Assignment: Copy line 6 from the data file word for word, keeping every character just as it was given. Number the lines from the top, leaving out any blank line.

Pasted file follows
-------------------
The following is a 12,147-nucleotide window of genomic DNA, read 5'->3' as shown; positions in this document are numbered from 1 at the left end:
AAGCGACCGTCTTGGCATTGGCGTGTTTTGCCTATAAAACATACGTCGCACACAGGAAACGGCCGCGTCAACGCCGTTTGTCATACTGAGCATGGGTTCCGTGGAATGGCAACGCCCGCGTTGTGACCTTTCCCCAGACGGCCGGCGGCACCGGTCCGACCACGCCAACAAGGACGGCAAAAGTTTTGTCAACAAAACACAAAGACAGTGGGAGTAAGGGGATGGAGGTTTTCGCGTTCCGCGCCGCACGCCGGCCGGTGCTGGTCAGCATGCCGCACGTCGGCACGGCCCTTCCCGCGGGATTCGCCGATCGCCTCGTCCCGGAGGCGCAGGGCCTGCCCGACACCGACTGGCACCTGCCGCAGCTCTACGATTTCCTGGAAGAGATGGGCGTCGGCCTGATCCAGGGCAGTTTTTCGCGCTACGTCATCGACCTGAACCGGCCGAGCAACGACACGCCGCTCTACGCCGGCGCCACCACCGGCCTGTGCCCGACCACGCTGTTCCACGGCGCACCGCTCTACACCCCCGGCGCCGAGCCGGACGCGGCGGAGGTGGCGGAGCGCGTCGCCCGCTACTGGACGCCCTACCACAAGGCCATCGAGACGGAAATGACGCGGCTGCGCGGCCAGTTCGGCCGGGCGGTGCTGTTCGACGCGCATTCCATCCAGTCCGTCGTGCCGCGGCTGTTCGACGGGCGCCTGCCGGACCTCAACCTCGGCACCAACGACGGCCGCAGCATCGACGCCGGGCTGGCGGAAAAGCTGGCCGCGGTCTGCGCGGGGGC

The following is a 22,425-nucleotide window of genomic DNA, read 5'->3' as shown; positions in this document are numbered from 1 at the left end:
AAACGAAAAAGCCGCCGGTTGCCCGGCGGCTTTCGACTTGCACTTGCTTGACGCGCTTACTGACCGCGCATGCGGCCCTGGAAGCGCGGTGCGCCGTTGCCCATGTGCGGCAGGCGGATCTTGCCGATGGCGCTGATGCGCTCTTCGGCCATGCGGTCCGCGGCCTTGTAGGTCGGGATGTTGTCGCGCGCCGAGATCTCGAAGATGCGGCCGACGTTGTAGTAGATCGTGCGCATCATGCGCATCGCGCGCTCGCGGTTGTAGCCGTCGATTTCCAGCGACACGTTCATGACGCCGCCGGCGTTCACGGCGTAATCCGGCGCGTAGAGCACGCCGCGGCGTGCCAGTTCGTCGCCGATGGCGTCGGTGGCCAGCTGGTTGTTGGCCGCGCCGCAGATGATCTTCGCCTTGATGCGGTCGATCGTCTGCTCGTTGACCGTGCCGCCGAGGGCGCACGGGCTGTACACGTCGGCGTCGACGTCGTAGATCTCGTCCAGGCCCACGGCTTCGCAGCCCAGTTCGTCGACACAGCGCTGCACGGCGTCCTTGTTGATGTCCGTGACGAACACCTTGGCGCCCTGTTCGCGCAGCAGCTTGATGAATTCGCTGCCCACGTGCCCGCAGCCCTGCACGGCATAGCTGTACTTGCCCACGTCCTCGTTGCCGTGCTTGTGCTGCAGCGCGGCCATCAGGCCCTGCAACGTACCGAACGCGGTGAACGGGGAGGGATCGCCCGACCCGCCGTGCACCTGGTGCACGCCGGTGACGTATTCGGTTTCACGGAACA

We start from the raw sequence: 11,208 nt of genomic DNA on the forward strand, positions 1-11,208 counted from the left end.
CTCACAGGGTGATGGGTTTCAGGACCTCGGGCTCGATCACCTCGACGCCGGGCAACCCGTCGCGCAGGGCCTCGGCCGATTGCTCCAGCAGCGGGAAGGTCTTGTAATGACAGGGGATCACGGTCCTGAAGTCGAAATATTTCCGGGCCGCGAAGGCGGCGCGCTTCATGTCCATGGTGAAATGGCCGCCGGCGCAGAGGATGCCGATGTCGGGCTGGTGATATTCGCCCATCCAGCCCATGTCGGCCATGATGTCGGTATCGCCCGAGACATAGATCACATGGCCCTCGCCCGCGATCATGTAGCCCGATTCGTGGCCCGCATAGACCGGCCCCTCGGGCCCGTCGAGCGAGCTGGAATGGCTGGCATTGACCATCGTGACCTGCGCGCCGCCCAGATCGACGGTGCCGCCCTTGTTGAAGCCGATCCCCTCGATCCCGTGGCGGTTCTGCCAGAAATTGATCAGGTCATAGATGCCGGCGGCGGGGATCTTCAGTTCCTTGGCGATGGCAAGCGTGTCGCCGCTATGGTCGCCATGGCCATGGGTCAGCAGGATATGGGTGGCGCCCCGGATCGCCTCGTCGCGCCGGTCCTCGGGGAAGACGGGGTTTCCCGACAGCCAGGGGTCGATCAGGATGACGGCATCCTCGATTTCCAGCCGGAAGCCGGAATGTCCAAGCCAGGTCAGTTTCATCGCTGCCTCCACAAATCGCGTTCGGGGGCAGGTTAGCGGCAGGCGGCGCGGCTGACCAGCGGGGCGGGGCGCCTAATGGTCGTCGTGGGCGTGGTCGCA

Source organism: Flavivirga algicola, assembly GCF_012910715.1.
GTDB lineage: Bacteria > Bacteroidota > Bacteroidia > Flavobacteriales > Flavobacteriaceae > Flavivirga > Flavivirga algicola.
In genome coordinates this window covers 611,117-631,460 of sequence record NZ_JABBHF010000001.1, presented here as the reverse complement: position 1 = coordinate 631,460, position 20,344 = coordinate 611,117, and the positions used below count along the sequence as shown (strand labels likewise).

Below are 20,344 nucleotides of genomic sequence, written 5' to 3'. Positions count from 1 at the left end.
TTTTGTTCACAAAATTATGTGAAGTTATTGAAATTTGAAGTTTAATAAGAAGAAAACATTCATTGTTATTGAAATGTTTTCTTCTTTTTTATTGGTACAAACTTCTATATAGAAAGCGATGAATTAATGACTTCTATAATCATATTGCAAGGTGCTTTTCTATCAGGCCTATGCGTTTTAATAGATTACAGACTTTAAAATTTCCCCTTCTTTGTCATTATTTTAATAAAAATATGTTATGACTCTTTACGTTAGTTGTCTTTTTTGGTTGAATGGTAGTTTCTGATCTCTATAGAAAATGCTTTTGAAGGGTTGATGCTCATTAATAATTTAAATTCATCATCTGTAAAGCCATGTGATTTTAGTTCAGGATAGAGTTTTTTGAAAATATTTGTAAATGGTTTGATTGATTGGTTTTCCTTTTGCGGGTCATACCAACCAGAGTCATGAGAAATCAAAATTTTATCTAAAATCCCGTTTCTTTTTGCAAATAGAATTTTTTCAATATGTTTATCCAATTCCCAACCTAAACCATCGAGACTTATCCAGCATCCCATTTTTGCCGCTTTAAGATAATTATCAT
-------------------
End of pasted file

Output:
CTCACAGGGTGATGGGTTTCAGGACCTCGGGCTCGATCACCTCGACGCCGGGCAACCCGTCGCGCAGGGCCTCGGCCGATTGCTCCAGCAGCGGGAAGGTCTTGTAATGACAGGGGATCACGGTCCTGAAGTCGAAATATTTCCGGGCCGCGAAGGCGGCGCGCTTCATGTCCATGGTGAAATGGCCGCCGGCGCAGAGGATGCCGATGTCGGGCTGGTGATATTCGCCCATCCAGCCCATGTCGGCCATGATGTCGGTATCGCCCGAGACATAGATCACATGGCCCTCGCCCGCGATCATGTAGCCCGATTCGTGGCCCGCATAGACCGGCCCCTCGGGCCCGTCGAGCGAGCTGGAATGGCTGGCATTGACCATCGTGACCTGCGCGCCGCCCAGATCGACGGTGCCGCCCTTGTTGAAGCCGATCCCCTCGATCCCGTGGCGGTTCTGCCAGAAATTGATCAGGTCATAGATGCCGGCGGCGGGGATCTTCAGTTCCTTGGCGATGGCAAGCGTGTCGCCGCTATGGTCGCCATGGCCATGGGTCAGCAGGATATGGGTGGCGCCCCGGATCGCCTCGTCGCGCCGGTCCTCGGGGAAGACGGGGTTTCCCGACAGCCAGGGGTCGATCAGGATGACGGCATCCTCGATTTCCAGCCGGAAGCCGGAATGTCCAAGCCAGGTCAGTTTCATCGCTGCCTCCACAAATCGCGTTCGGGGGCAGGTTAGCGGCAGGCGGCGCGGCTGACCAGCGGGGCGGGGCGCCTAATGGTCGTCGTGGGCGTGGTCGCA